On the other hand, data analysis can detect any changes in the market or identify changing patterns of customer behavior in a timely manner, and the company can adapt or finetune its operating strategies accordingly. Forecasting upcoming changes give companies a competitive advantage while enhancing enterprise processes with the flexibility they need to respond in a timely and proportionate manner to volatile markets.

The flexibility achieved through data analysis allows the company to reach elasticity in terms of continuous implementation of new trends and tuning of operational processes. Thus making business processes easier to adapt to dynamic environments and various external and internal factors impacting the company.

The concept of circular economics is beginning to gain bigger popularity. Reducing the carbon footprint or reusing materials is on the agenda not only among activists but also at the level of state strategies or economic groups. Transport and logistics play a major role in burdening the environment. Where do you see the potential for improvement in this area? We will soon talk about the green, respectively, circular logistics?

As far as transport is concerned, reverse flows are becoming a hot topic when deploying various recycling initiatives, such as the collection of packaging or the repurchase of used goods. These initiatives are related to the approach to the circular economy. It is linked to setting up environmental initiatives as well as sustainable strategies and logistics processes.

These were also the subject of the COP26 climate summit in Glasgow, which resulted in several commitments to decarbonize and reduce greenhouse gas and methane production. These measures also have a direct impact on supply chains, transport, and logistics.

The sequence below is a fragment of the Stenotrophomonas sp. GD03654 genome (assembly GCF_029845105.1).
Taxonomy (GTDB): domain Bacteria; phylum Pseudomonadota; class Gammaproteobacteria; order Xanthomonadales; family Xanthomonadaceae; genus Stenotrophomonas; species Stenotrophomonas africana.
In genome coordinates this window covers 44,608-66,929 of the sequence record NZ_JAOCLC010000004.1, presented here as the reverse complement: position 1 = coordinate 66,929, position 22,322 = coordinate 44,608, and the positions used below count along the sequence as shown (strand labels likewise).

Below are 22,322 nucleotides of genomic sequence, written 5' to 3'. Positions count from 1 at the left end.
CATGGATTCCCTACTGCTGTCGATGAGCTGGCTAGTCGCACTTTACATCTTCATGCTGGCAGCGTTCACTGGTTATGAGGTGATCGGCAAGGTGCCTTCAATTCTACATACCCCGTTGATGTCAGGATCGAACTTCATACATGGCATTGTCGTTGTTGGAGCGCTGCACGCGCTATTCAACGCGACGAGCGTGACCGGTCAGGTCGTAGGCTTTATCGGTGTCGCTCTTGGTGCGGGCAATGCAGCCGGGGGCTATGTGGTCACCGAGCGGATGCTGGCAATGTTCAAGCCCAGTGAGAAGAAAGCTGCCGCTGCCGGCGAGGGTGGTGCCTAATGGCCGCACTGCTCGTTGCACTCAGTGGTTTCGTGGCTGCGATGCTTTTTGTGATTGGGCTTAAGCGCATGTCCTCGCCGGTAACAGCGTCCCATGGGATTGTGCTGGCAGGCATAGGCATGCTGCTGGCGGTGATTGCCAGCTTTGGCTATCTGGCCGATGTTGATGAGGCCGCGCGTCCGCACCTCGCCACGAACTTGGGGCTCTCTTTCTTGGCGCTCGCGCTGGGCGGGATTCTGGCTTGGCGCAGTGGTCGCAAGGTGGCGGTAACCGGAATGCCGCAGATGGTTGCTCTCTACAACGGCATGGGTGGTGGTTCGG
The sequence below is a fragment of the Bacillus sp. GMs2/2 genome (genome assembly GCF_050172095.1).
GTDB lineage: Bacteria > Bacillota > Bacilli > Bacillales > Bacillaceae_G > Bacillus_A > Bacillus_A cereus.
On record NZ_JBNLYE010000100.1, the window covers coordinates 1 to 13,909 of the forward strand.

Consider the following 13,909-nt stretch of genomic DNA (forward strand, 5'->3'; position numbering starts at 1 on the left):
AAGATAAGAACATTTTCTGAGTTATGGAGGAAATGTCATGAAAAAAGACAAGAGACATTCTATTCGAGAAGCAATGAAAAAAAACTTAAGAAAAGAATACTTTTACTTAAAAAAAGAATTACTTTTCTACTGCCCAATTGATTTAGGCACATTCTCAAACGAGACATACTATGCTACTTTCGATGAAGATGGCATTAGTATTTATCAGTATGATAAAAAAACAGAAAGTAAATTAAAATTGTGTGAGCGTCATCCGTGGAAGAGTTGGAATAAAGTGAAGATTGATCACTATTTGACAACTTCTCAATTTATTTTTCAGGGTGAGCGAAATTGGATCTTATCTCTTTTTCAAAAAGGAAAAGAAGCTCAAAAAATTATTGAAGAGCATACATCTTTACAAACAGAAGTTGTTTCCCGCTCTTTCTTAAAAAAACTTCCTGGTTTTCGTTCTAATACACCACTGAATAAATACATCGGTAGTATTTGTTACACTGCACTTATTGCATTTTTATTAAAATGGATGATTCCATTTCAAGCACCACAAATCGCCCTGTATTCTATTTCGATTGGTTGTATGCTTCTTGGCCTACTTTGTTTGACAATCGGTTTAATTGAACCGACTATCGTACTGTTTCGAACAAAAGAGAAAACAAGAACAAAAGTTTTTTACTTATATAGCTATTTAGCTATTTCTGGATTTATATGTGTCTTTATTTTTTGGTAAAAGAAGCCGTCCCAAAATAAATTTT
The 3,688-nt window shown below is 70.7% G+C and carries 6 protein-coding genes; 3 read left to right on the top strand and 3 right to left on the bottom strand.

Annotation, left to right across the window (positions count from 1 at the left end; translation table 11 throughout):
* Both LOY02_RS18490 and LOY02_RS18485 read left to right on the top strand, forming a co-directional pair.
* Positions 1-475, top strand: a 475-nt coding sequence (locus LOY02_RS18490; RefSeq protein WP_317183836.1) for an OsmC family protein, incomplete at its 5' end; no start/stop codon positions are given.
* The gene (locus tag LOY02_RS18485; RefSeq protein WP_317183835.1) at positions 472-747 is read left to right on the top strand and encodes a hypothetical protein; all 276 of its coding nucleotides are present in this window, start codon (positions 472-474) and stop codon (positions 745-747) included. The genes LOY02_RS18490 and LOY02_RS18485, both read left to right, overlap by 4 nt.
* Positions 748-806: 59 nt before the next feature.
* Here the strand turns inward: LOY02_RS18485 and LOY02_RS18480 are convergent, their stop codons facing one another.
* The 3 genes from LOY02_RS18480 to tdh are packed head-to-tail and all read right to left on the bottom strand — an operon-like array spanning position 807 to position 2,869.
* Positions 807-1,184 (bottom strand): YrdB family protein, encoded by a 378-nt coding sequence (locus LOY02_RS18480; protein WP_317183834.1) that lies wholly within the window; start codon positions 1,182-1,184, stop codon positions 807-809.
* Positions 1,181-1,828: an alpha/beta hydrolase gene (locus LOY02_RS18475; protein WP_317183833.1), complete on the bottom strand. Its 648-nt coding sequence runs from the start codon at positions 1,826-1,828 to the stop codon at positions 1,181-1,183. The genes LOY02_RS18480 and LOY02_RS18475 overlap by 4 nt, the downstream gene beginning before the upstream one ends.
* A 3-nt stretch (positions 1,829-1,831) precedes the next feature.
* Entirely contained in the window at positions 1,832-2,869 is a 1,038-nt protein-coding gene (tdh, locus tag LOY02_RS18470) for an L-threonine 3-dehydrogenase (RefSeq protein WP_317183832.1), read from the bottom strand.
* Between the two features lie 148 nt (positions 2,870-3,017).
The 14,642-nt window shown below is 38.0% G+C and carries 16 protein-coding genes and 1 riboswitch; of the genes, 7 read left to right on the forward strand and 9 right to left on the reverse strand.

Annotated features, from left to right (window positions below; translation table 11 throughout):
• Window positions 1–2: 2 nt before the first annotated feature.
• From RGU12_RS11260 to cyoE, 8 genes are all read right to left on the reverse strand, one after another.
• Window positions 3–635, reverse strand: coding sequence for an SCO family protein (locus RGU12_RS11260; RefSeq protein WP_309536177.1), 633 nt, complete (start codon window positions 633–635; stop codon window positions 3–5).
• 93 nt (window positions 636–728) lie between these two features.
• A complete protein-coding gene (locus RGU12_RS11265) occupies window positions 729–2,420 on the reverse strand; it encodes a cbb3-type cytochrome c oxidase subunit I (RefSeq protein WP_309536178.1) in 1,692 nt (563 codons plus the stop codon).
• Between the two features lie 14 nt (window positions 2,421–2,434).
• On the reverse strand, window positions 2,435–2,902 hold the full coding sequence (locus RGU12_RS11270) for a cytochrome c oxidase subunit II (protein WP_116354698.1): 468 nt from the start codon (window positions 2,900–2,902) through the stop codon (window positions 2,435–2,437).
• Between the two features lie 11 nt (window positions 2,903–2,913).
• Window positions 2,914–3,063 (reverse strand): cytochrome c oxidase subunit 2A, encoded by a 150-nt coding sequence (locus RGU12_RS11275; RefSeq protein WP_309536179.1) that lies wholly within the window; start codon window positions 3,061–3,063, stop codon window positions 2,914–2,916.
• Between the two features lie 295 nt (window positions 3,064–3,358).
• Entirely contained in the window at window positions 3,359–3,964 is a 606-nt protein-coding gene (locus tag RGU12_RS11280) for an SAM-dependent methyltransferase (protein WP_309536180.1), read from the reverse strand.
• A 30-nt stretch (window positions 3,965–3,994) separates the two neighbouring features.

In this regard, we can expect setting up of new standards for the sustainable operation of supply chains. While until recently the trend was to deploy digital technologies in order to achieve lean operation, nowadays this ambition is extended to green operation as well. Although the very downsizing of logistics brings the basic savings - the very elimination of unnecessary transport of goods.

Technological trends will therefore increasingly move in an eco-friendly direction in the coming period, which will also be reflected in "green warehousing". The most common measures in the transformation of a warehouse into an ecological operation include, in particular, the transition to LED lighting, the use of electrical transport and handling equipment, as well as the use of alternative energy sources such as solar panels.

In addition to the decarbonization of the warehouse, the digitalization of the paper agenda (returns, acceptance, and handover protocols), the reuse of material carriers, and the adjustment of reverse flows for packaging collection are mainly used to reduce waste generation. All these measures are part of the emerging environmental strategies.